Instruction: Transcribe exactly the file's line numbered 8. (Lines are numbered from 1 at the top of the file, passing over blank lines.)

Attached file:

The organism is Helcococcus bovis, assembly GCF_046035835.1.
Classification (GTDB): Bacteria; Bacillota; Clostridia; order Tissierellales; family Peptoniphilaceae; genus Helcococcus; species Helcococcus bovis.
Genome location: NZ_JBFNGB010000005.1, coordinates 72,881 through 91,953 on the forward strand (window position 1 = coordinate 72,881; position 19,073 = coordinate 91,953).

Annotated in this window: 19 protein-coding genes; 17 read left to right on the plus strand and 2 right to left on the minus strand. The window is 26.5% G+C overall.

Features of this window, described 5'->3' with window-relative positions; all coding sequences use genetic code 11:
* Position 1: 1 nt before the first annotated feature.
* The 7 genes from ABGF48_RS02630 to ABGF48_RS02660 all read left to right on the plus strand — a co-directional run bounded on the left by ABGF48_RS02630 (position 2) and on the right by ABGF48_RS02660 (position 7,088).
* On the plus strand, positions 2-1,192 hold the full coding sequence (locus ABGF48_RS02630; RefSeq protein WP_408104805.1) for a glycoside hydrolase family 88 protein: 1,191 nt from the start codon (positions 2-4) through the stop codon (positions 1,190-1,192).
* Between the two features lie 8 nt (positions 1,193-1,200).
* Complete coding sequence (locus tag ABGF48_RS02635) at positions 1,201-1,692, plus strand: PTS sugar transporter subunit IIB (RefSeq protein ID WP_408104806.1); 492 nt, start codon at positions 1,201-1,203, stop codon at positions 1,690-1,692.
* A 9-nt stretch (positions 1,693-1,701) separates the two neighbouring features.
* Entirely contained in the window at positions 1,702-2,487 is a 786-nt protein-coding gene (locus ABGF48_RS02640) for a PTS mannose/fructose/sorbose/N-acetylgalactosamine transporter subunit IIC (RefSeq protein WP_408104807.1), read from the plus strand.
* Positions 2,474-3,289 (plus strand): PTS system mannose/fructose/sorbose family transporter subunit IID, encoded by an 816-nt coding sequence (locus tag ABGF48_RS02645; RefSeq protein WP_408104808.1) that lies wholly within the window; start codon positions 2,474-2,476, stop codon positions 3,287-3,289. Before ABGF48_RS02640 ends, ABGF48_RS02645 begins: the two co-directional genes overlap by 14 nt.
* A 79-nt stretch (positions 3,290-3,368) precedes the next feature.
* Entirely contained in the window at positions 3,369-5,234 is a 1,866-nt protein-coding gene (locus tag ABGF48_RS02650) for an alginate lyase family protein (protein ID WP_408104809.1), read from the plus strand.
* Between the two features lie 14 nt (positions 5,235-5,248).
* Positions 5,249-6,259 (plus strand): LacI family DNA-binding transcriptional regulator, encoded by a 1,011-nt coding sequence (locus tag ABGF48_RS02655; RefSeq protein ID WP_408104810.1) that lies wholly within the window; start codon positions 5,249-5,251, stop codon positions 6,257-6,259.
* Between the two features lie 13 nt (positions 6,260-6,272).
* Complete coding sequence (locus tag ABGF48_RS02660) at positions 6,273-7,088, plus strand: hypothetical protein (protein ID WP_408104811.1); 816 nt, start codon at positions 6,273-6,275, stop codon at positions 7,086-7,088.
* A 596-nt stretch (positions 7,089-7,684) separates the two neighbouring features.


* On the plus strand, positions 2-1,192 hold the full coding sequence (locus ABGF48_RS02630; RefSeq protein WP_408104805.1) for a glycoside hydrolase family 88 protein: 1,191 nt from the start codon (positions 2-4) through the stop codon (positions 1,190-1,192).